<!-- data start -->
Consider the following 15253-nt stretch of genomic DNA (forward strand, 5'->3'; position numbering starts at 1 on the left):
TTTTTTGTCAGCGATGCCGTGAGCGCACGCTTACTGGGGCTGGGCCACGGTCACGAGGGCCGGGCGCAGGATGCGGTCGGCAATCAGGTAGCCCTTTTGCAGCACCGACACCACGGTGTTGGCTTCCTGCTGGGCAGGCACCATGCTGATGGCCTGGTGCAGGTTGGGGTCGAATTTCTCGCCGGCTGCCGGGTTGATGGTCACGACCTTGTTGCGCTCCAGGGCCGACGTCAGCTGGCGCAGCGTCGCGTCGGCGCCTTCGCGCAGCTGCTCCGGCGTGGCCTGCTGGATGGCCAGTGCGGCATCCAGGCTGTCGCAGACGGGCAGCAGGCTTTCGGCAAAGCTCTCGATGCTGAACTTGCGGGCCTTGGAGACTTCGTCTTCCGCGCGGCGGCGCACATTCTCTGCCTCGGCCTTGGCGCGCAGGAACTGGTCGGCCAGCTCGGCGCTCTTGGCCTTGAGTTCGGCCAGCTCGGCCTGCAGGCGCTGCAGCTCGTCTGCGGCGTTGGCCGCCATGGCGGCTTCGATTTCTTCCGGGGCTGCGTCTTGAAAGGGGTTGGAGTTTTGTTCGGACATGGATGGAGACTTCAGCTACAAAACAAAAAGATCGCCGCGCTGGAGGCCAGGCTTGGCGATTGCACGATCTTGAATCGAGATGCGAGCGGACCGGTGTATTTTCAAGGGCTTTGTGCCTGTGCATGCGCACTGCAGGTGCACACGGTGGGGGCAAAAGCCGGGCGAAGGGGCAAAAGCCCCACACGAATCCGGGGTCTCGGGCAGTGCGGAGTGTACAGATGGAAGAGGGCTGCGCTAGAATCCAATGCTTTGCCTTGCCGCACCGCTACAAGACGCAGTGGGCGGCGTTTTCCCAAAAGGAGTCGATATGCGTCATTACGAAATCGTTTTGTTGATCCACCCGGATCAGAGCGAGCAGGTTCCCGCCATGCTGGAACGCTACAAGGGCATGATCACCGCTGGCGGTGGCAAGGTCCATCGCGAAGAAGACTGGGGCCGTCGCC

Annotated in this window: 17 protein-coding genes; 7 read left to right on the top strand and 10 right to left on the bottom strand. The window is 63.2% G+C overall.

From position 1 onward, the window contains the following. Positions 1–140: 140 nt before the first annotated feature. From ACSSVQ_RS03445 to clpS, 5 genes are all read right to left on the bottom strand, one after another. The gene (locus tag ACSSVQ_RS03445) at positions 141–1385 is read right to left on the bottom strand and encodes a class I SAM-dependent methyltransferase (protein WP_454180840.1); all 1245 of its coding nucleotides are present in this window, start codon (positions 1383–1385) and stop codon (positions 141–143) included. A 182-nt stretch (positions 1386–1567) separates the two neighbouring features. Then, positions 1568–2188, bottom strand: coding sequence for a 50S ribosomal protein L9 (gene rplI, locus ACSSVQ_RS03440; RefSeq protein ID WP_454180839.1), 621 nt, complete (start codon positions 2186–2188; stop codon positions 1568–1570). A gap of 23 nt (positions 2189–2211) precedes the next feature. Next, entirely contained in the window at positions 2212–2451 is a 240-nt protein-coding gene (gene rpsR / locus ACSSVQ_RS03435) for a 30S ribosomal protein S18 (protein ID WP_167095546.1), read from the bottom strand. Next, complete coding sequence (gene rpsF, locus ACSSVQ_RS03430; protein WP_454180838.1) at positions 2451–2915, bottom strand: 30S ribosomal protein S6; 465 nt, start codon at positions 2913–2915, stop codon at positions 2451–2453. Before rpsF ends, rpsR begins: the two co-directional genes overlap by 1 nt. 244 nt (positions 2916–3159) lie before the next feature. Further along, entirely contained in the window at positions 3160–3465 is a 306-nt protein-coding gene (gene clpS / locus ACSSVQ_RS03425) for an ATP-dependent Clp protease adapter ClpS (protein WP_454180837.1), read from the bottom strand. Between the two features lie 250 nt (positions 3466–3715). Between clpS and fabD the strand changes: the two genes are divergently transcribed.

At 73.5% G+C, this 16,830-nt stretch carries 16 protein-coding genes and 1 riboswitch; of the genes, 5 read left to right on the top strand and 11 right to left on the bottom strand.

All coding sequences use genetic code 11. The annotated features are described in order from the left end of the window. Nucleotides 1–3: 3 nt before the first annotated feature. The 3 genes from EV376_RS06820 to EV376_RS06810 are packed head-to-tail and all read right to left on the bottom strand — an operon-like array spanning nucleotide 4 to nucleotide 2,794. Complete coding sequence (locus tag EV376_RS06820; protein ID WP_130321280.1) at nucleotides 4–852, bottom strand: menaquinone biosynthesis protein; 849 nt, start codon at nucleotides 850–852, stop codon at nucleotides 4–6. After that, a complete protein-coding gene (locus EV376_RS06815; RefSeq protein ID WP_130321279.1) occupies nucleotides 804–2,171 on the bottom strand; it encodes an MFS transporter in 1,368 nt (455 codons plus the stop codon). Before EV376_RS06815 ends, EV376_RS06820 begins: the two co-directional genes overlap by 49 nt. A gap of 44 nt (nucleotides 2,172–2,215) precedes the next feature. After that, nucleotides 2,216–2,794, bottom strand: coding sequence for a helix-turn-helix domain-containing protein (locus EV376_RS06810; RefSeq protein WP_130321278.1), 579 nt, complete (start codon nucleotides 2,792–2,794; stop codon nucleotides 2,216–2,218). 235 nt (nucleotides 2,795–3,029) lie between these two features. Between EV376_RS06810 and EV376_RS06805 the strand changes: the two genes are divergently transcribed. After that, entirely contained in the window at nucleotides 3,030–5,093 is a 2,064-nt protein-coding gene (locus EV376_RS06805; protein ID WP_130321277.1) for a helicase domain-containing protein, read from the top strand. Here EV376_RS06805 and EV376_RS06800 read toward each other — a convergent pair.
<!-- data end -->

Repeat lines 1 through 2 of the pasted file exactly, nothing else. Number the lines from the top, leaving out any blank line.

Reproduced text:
Consider the following 15253-nt stretch of genomic DNA (forward strand, 5'->3'; position numbering starts at 1 on the left):
TTTTTTGTCAGCGATGCCGTGAGCGCACGCTTACTGGGGCTGGGCCACGGTCACGAGGGCCGGGCGCAGGATGCGGTCGGCAATCAGGTAGCCCTTTTGCAGCACCGACACCACGGTGTTGGCTTCCTGCTGGGCAGGCACCATGCTGATGGCCTGGTGCAGGTTGGGGTCGAATTTCTCGCCGGCTGCCGGGTTGATGGTCACGACCTTGTTGCGCTCCAGGGCCGACGTCAGCTGGCGCAGCGTCGCGTCGGCGCCTTCGCGCAGCTGCTCCGGCGTGGCCTGCTGGATGGCCAGTGCGGCATCCAGGCTGTCGCAGACGGGCAGCAGGCTTTCGGCAAAGCTCTCGATGCTGAACTTGCGGGCCTTGGAGACTTCGTCTTCCGCGCGGCGGCGCACATTCTCTGCCTCGGCCTTGGCGCGCAGGAACTGGTCGGCCAGCTCGGCGCTCTTGGCCTTGAGTTCGGCCAGCTCGGCCTGCAGGCGCTGCAGCTCGTCTGCGGCGTTGGCCGCCATGGCGGCTTCGATTTCTTCCGGGGCTGCGTCTTGAAAGGGGTTGGAGTTTTGTTCGGACATGGATGGAGACTTCAGCTACAAAACAAAAAGATCGCCGCGCTGGAGGCCAGGCTTGGCGATTGCACGATCTTGAATCGAGATGCGAGCGGACCGGTGTATTTTCAAGGGCTTTGTGCCTGTGCATGCGCACTGCAGGTGCACACGGTGGGGGCAAAAGCCGGGCGAAGGGGCAAAAGCCCCACACGAATCCGGGGTCTCGGGCAGTGCGGAGTGTACAGATGGAAGAGGGCTGCGCTAGAATCCAATGCTTTGCCTTGCCGCACCGCTACAAGACGCAGTGGGCGGCGTTTTCCCAAAAGGAGTCGATATGCGTCATTACGAAATCGTTTTGTTGATCCACCCGGATCAGAGCGAGCAGGTTCCCGCCATGCTGGAACGCTACAAGGGCATGATCACCGCTGGCGGTGGCAAGGTCCATCGCGAAGAAGACTGGGGCCGTCGCC